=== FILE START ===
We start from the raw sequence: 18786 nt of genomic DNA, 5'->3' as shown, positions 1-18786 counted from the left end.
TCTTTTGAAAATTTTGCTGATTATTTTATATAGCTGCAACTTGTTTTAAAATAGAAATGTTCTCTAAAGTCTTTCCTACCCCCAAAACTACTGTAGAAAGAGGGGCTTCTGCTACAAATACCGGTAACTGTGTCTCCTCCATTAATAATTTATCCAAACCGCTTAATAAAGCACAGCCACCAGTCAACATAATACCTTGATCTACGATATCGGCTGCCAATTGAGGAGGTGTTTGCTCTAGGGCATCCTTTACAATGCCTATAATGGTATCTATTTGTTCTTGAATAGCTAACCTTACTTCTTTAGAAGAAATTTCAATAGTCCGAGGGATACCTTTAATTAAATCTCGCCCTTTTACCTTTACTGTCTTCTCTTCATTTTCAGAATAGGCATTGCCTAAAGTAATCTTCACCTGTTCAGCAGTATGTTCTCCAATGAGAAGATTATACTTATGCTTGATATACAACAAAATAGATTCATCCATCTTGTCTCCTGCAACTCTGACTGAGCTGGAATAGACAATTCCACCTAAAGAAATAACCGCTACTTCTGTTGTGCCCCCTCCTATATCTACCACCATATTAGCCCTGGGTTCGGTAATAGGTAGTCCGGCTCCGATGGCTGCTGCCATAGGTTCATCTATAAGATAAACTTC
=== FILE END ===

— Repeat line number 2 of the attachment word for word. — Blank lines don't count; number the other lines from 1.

TCTTTTGAAAATTTTGCTGATTATTTTATATAGCTGCAACTTGTTTTAAAATAGAAATGTTCTCTAAAGTCTTTCCTACCCCCAAAACTACTGTAGAAAGAGGGGCTTCTGCTACAAATACCGGTAACTGTGTCTCCTCCATTAATAATTTATCCAAACCGCTTAATAAAGCACAGCCACCAGTCAACATAATACCTTGATCTACGATATCGGCTGCCAATTGAGGAGGTGTTTGCTCTAGGGCATCCTTTACAATGCCTATAATGGTATCTATTTGTTCTTGAATAGCTAACCTTACTTCTTTAGAAGAAATTTCAATAGTCCGAGGGATACCTTTAATTAAATCTCGCCCTTTTACCTTTACTGTCTTCTCTTCATTTTCAGAATAGGCATTGCCTAAAGTAATCTTCACCTGTTCAGCAGTATGTTCTCCAATGAGAAGATTATACTTATGCTTGATATACAACAAAATAGATTCATCCATCTTGTCTCCTGCAACTCTGACTGAGCTGGAATAGACAATTCCACCTAAAGAAATAACCGCTACTTCTGTTGTGCCCCCTCCTATATCTACCACCATATTAGCCCTGGGTTCGGTAATAGGTAGTCCGGCTCCGATGGCTGCTGCCATAGGTTCATCTATAAGATAAACTTC